The Shocking Truth Behind Panera Bread’s Mac and Cheese

Panera Bread is home to delicious breads, tasty sandwiches and irresistibly gooey mac and cheese. While Panera Bread does serve responsibly raised, clean foods free of artificial flavors and preservatives, there is one nutrient of which Panera Bread contains too much: sodium.

Panera Bread’s horrendous salt problem

Panera storefront in front of a building.

Panera Bread is a popular lunch spot, but here’s why you should threat carefully | Scott Olson/Getty Images

Next time you’re heading out to lunch, consider this: a cup — not even a bowl — of Panera Bread’s mac and cheese boasts 1,230 milligrams of sodium (not to mention a whopping 30 grams of fat). This side order, often paired with a larger menu item from Panera Bread, might only cost you a few dollars, but it also costs you 82% of your daily recommended sodium intake. Down the road, it may cost you even more.

To compare this sodium level to the amounts in a few of the country’s largest fast food chains, take a look at these other meal options. All of them hold the same or less sodium than one cup of Panera Bread’s mac and cheese.

McDonald’s Big Mac, fries, and a Coca Cola: 1,215 milligrams

Burger and fries on a table.

This classic combo won’t do your body any good. | Johnnieshin/iStock/Getty Images

Why order just a Big Mac (950 milligrams) when you can add a medium fry (230 milligrams) and a small Coca Cola (35 milligrams) and still consume less sodium than a side order? This tops off at 1,215mg — an entire McDonald’s meal for less sodium than a Panera Bread side.

Taco Bell crunch wrap supreme: 1,190 milligrams

Taco Bell taco with hot sauce packets.

A mid-week lunch treat you won’t feel bad about. | Taco Bell

Taco Bell might not be the home of healthy food, but splurging on a Panera Bread order might leave you wishing you had ordered a crunch wrap supreme instead. Though the two come close in sodium count, Panera still inches past for the win (or loss) with an additional 40 milligrams of sodium.

Burger King chicken fries and classic hamburger: 1,230 milligrams

Chicken fries and sauce on a wooden table

You’ll be walking out bloated and full. | Burger King

At Burger King, you can treat yourself to two lunches for the sodium price of one. An order of chicken fries (850 milligrams) plus a classic hamburger (380 milligrams) lands right on Panera’s magic number of 1,230 milligrams. It’s also important to note that these two lunches together come in at 25 grams of fat — still five grams under the mac and cheese.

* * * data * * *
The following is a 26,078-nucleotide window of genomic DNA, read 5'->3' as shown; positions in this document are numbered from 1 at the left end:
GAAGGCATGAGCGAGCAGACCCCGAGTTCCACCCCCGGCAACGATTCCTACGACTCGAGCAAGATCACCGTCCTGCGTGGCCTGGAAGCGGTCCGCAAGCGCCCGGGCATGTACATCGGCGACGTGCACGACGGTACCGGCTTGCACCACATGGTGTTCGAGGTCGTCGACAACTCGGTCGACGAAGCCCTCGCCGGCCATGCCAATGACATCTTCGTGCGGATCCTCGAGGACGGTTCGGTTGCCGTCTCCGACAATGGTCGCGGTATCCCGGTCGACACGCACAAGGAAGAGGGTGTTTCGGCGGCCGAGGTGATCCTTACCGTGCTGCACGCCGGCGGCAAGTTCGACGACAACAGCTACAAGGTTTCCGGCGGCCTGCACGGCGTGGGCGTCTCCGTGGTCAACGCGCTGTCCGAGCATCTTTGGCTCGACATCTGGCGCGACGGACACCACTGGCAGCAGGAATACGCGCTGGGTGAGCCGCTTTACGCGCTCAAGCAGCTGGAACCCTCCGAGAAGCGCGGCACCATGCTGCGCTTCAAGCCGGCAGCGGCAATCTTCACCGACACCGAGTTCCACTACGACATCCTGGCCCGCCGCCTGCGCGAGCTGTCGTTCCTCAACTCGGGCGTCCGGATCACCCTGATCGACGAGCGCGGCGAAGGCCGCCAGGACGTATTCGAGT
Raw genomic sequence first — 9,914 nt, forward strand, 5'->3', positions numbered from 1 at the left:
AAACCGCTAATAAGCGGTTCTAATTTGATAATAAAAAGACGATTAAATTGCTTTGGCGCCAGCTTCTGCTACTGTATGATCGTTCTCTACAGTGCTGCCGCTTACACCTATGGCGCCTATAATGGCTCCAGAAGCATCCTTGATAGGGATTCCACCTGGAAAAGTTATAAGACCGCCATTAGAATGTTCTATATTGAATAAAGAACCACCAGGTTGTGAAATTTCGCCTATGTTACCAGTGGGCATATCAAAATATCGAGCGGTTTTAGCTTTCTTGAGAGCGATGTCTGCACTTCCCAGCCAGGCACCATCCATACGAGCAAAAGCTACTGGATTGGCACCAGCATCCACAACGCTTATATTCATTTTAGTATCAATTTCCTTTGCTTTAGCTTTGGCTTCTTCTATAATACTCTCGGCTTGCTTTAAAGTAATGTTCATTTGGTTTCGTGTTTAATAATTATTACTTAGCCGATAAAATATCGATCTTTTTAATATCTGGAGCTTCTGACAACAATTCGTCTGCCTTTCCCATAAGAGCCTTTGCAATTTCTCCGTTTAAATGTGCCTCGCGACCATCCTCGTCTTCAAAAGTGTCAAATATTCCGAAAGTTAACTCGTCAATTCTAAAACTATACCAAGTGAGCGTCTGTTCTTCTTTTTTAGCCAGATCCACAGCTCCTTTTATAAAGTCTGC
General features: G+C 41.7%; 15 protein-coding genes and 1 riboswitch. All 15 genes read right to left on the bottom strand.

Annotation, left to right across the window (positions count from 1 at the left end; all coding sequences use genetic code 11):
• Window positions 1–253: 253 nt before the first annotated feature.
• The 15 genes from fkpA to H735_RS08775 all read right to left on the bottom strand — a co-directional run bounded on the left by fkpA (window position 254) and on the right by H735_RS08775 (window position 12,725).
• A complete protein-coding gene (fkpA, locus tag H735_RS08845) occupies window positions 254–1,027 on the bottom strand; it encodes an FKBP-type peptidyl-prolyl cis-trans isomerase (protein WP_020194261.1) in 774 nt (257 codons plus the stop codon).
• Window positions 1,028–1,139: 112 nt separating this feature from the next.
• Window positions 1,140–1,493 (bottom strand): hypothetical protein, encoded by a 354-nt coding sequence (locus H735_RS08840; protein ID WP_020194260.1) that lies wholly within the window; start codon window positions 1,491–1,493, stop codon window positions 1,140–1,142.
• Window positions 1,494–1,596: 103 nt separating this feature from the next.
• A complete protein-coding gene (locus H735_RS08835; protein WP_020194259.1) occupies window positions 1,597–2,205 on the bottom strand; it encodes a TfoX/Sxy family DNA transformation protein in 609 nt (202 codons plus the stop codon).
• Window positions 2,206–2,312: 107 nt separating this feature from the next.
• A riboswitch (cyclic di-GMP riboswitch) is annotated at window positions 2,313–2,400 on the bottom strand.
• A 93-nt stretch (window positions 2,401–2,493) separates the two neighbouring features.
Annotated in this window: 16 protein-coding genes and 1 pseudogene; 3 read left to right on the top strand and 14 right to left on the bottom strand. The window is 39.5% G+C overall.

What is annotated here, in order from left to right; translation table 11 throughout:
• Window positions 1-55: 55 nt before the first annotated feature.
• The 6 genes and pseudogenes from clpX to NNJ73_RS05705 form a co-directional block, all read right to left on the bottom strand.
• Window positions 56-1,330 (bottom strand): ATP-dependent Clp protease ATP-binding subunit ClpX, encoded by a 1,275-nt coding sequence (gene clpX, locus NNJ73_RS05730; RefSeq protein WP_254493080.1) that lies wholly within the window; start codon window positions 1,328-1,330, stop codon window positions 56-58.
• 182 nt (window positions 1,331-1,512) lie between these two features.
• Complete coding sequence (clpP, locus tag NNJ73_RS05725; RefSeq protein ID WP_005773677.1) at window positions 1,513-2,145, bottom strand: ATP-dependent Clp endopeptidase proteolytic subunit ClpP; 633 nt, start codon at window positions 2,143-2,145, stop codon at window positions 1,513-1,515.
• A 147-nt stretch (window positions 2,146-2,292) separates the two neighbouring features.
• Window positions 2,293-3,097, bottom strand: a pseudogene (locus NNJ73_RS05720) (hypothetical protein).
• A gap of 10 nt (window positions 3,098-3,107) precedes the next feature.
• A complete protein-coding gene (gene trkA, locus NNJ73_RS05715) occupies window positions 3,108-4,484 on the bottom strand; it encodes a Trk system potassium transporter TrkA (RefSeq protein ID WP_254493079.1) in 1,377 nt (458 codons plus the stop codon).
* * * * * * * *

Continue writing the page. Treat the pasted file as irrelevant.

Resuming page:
Wendy’s spicy chicken sandwich: 1,110 milligrams

A spicy chicken sandwich on a white background.

This hearty sandwich will fill you up until dinner. | Wendy’s

This fried chicken sandwich topped with lettuce and tomato is not only more filling than a cup of mac and cheese but also has 120 fewer milligrams of sodium. It has less fat, too, at 21 grams. Wendy’s is sounding better and better.

Arby’s Classic roast beef and the ultimate chocolate shake: 1,210 milligrams

Arby's chocolate milk shake.

We never thought we’d recommend a chocolate shake for lunch. | Arby’s

At Arby’s, enjoy their classic roast beef (970 milligrams) plus a snack-sized chocolaty dessert (240 milligrams) without surpassing Panera. These two treats clock in at 1,210 milligrams total, still leaving you 20 milligrams of wiggle room compared to the cheesy side.

Five Guys build your own burger: 1,167 milligrams

A burger and fries on a wooden table.

A customized burger is more satisfying and healthy than a cup of buttery mac and cheese.  | Scott Olson/Getty Images

Build your own burger at Five Guys — top it with bacon, cheese, lettuce, tomato, onion and ketchup, and it comes in under the sodium budget by 63 milligrams. It’s easy to fill up on a burger; it’s not as easy to fill up on a small order of mac and cheese.

Why does sodium matter?

Salt spilled on a wooden table.

Always keep an eye on your sodium consumption. | Sebalos/iStock/Getty Images

While sodium is essential to bodily function, the amount a human needs to function properly is a mere 500 milligrams per day. To put that into perspective, that’s about a quarter teaspoon of salt. However, the average American eats about 3,400 milligrams per day; nearly seven times’ the necessary amount.

The American Heart Association recommends no more than 1,500 milligrams per day for most adults. Too much sodium is no joke. In short, excessive sodium intake means more water is retained in the body. This puts more pressure on the heart, which can ultimately lead to high blood pressure, heart attack and stroke. In the United States, salt is used in such large quantities that even one meal can send a person past that 1,500-milligram mark.

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